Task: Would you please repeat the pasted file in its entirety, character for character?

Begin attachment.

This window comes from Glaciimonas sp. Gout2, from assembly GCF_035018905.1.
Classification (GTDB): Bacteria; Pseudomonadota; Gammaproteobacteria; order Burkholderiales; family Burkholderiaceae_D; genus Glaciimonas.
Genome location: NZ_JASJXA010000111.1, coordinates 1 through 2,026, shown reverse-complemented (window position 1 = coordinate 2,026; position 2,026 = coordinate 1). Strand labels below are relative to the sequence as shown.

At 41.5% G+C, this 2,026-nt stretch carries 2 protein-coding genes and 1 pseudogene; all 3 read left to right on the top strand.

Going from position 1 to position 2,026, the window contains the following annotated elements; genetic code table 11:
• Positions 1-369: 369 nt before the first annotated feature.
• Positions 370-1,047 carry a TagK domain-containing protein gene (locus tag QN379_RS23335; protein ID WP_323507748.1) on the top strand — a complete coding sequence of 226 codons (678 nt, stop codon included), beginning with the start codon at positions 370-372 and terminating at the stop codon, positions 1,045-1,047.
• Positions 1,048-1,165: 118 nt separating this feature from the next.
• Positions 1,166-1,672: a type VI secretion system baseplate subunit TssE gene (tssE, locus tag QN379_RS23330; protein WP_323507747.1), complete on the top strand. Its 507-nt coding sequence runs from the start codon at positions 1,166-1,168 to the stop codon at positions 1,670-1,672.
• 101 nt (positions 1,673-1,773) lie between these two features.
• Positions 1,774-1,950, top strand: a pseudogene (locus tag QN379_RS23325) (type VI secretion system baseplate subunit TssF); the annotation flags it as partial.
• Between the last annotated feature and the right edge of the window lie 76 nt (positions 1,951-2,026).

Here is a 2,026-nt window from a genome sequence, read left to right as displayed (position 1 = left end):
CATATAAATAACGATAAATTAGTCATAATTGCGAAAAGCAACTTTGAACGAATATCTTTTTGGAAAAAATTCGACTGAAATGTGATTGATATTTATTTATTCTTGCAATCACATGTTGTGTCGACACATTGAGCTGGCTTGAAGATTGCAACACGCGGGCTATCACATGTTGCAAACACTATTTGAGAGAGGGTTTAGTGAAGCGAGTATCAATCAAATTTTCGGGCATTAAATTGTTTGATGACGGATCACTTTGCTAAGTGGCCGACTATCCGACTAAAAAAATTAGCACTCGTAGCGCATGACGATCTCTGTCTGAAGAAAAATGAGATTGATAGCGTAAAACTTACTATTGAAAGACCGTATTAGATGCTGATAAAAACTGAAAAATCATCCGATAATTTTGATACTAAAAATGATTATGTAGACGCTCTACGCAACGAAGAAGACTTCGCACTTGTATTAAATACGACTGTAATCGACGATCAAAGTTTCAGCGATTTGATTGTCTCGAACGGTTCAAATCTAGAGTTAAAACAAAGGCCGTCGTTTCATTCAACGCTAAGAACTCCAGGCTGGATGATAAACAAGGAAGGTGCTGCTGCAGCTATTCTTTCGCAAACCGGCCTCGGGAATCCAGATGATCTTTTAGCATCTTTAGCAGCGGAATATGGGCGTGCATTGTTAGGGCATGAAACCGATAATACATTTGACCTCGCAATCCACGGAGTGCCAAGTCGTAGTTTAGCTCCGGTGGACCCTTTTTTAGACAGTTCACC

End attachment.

This window comes from Glaciimonas sp. Gout2, from assembly GCF_035018905.1.
Classification (GTDB): Bacteria; Pseudomonadota; Gammaproteobacteria; order Burkholderiales; family Burkholderiaceae_D; genus Glaciimonas.
Genome location: NZ_JASJXA010000111.1, coordinates 1 through 2,026, shown reverse-complemented (window position 1 = coordinate 2,026; position 2,026 = coordinate 1). Strand labels below are relative to the sequence as shown.

At 41.5% G+C, this 2,026-nt stretch carries 2 protein-coding genes and 1 pseudogene; all 3 read left to right on the top strand.

Going from position 1 to position 2,026, the window contains the following annotated elements; genetic code table 11:
• Positions 1-369: 369 nt before the first annotated feature.
• Positions 370-1,047 carry a TagK domain-containing protein gene (locus tag QN379_RS23335; protein ID WP_323507748.1) on the top strand — a complete coding sequence of 226 codons (678 nt, stop codon included), beginning with the start codon at positions 370-372 and terminating at the stop codon, positions 1,045-1,047.
• Positions 1,048-1,165: 118 nt separating this feature from the next.
• Positions 1,166-1,672: a type VI secretion system baseplate subunit TssE gene (tssE, locus tag QN379_RS23330; protein WP_323507747.1), complete on the top strand. Its 507-nt coding sequence runs from the start codon at positions 1,166-1,168 to the stop codon at positions 1,670-1,672.
• 101 nt (positions 1,673-1,773) lie between these two features.
• Positions 1,774-1,950, top strand: a pseudogene (locus tag QN379_RS23325) (type VI secretion system baseplate subunit TssF); the annotation flags it as partial.
• Between the last annotated feature and the right edge of the window lie 76 nt (positions 1,951-2,026).

Here is a 2,026-nt window from a genome sequence, read left to right as displayed (position 1 = left end):
CATATAAATAACGATAAATTAGTCATAATTGCGAAAAGCAACTTTGAACGAATATCTTTTTGGAAAAAATTCGACTGAAATGTGATTGATATTTATTTATTCTTGCAATCACATGTTGTGTCGACACATTGAGCTGGCTTGAAGATTGCAACACGCGGGCTATCACATGTTGCAAACACTATTTGAGAGAGGGTTTAGTGAAGCGAGTATCAATCAAATTTTCGGGCATTAAATTGTTTGATGACGGATCACTTTGCTAAGTGGCCGACTATCCGACTAAAAAAATTAGCACTCGTAGCGCATGACGATCTCTGTCTGAAGAAAAATGAGATTGATAGCGTAAAACTTACTATTGAAAGACCGTATTAGATGCTGATAAAAACTGAAAAATCATCCGATAATTTTGATACTAAAAATGATTATGTAGACGCTCTACGCAACGAAGAAGACTTCGCACTTGTATTAAATACGACTGTAATCGACGATCAAAGTTTCAGCGATTTGATTGTCTCGAACGGTTCAAATCTAGAGTTAAAACAAAGGCCGTCGTTTCATTCAACGCTAAGAACTCCAGGCTGGATGATAAACAAGGAAGGTGCTGCTGCAGCTATTCTTTCGCAAACCGGCCTCGGGAATCCAGATGATCTTTTAGCATCTTTAGCAGCGGAATATGGGCGTGCATTGTTAGGGCATGAAACCGATAATACATTTGACCTCGCAATCCACGGAGTGCCAAGTCGTAGTTTAGCTCCGGTGGACCCTTTTTTAGACAGTTCACC